While permaculture is one approach to developing a reciprocal relationship with a place, the practice of art and craft rooted in place is perhaps a more universal example, directly related as it is to the field of aesthetics. The landscape painter, the photographer, the poet, the sculptor—all strive to create work which exceeds mere representation of a thing or a place, but which captures its essence, its spirit, its inner life, and communicates that to others. But all creative endeavors, before they become art and can be communicated with others, ultimately spring forth from the seeds of observation, appreciation, and affinity for the specifics of the landscape. It is the individual voices and characters with whom we conduct a dialogue and engage with in a reciprocal relationship that make this experience possible.

For me, there is the pair of great blue herons that frequent our pond twice a year, feeding on whatever is left of the bass, bluegill, and catfish the previous owner stocked. These magnificently beautiful, hulking, yet also graceful birds muscle out the Pekin and Muscovy ducks for space on the water but flee to the treetops when humans approach. But they are a sort of genius loci, a spirit of the place, the first animal we noticed one chilly November afternoon when we began our move onto the farmstead that has become our home. Both my girlfriend and I were struck by the herons, who hold and return our gaze in recognition for a moment before fleeing. We have always regarded their presence here as a good omen.

Additionally, there are the two ancient oaks atop the mile-long hill on the Blue Ridge Parkway where I run in the mornings. The route is lined with hardwoods and pines for most of the way, and these are a welcome source of shade and peace. The pines are a constant deep green and brown suffused with motes of dust in the morning light that settle on carpets of amber needles. The oaks are ever-changing in the pale, pointilist smears of bud-leaves that appear in April through to the fiery leaves of October that burn themselves out phoenix-like in the crisp autumnal air six months later. But the pair of oaks on the hill have a kind of quiet presence that is even more distinct, an angular elegance of twisted and knotted limbs emerging from lichen-covered trunks. Their form is beautiful, but there is something benevolent and soothing and permanent about them. I sense a consciousness there and it seems to sense me as well.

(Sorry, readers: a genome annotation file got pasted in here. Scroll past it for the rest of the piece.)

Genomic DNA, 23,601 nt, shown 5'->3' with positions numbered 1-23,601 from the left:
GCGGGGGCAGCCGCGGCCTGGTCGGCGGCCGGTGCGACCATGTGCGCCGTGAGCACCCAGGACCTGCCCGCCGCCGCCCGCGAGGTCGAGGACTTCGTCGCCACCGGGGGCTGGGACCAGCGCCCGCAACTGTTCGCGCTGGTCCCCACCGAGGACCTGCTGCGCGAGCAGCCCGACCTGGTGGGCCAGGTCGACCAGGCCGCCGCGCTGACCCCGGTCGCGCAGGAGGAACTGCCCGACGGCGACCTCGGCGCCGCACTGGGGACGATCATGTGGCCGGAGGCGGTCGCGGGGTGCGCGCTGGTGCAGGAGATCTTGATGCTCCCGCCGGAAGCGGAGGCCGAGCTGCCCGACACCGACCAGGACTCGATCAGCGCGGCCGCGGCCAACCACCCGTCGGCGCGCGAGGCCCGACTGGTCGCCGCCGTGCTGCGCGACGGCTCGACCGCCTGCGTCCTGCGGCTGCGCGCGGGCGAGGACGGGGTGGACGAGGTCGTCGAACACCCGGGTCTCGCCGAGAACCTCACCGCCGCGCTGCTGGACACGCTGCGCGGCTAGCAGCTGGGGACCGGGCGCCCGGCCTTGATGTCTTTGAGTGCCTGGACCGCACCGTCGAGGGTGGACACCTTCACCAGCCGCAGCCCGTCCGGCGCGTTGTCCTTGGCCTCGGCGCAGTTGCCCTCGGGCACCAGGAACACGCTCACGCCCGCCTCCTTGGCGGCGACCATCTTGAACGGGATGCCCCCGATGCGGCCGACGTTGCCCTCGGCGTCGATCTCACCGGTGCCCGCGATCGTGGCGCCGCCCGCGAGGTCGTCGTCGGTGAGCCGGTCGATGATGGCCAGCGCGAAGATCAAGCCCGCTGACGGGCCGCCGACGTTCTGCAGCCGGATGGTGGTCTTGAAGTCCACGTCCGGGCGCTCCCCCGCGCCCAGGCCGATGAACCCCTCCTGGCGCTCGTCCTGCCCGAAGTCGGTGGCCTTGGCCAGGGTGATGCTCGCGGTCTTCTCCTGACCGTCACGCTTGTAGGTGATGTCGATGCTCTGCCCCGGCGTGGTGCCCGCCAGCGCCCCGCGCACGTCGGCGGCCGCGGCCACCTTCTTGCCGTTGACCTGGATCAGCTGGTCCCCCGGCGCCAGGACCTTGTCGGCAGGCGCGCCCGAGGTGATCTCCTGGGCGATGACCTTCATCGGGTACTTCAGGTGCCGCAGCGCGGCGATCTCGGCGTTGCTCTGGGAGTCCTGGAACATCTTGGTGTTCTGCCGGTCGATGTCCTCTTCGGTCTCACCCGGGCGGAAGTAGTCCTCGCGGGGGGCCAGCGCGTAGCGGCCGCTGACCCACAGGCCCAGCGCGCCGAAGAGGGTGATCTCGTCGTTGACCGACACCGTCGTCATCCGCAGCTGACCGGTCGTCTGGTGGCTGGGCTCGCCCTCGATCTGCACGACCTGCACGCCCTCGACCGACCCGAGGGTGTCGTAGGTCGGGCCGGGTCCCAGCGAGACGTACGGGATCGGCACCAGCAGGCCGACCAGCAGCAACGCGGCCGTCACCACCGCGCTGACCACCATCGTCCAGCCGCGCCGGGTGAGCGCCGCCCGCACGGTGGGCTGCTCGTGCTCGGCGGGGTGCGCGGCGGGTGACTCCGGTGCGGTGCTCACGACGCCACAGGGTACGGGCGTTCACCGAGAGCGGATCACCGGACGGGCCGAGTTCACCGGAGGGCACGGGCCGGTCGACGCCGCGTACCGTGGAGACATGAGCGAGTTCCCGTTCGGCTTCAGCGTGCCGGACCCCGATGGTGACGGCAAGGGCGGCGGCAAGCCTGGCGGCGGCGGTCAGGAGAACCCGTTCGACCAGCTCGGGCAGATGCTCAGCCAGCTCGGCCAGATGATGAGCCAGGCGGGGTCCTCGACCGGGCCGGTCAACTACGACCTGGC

Then there are the natural elements, the chemical and mineral aspects of our surroundings that are seemingly inanimate: rocks, waters, and skies, the substrate upon which all life depends for its existence. As the poet Robinson Jeffers has acknowledged, there is beauty here too, “the beauty of transhuman things, \ Without which we are all lost.” While Jeffers certainly had an artistic affinity for the gray granite cliffs and the surging seas surrounding his home on the shores of the Pacific, there is little doubt to me that his relationship with the surrounding landscape was one of reciprocity, as he contemplated and wrote of the fishermen who worked the coast; or more tellingly, when he apprenticed himself to a stonemason so that he too could learn the art and build a home for his family that is of both himself and of the essence of this primal place where he spent almost his entire life living and working.

And so, for me anyway, natural beauty vis-a-vis an understanding of ecological aesthetics, is about more than just a personal, subjective experience of something pleasing to the senses, but about establishing an authentic and enduring relationship with the natural world that supports us, and learning to hear the non-human voices which seek to engage with us in a dialogue of reciprocity. Through such a practice of unselfing, there is the potential for every human being to experience profound beauty, but also to realize our vital connection with the more-than-human world in which we are embedded and without which we cannot survive.

Matt Miles is a writer, poet, permaculturist, maker, and rock climber. His work has previously appeared in Dark Mountain. He lives in the Blue Ridge Mountains of North Carolina where he and Tasha Greer run the reLuxe Ranch, a whole systems farmstead.